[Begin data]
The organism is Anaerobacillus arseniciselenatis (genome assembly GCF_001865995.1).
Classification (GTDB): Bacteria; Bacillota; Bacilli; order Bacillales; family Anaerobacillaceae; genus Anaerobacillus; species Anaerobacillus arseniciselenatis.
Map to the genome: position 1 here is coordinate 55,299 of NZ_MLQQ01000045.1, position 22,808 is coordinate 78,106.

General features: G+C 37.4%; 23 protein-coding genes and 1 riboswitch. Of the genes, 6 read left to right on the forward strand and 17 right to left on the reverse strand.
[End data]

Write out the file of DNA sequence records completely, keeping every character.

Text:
The organism is Anaerobacillus arseniciselenatis (genome assembly GCF_001865995.1).
Classification (GTDB): Bacteria; Bacillota; Bacilli; order Bacillales; family Anaerobacillaceae; genus Anaerobacillus; species Anaerobacillus arseniciselenatis.
Map to the genome: position 1 here is coordinate 55,299 of NZ_MLQQ01000045.1, position 22,808 is coordinate 78,106.

General features: G+C 37.4%; 23 protein-coding genes and 1 riboswitch. Of the genes, 6 read left to right on the forward strand and 17 right to left on the reverse strand.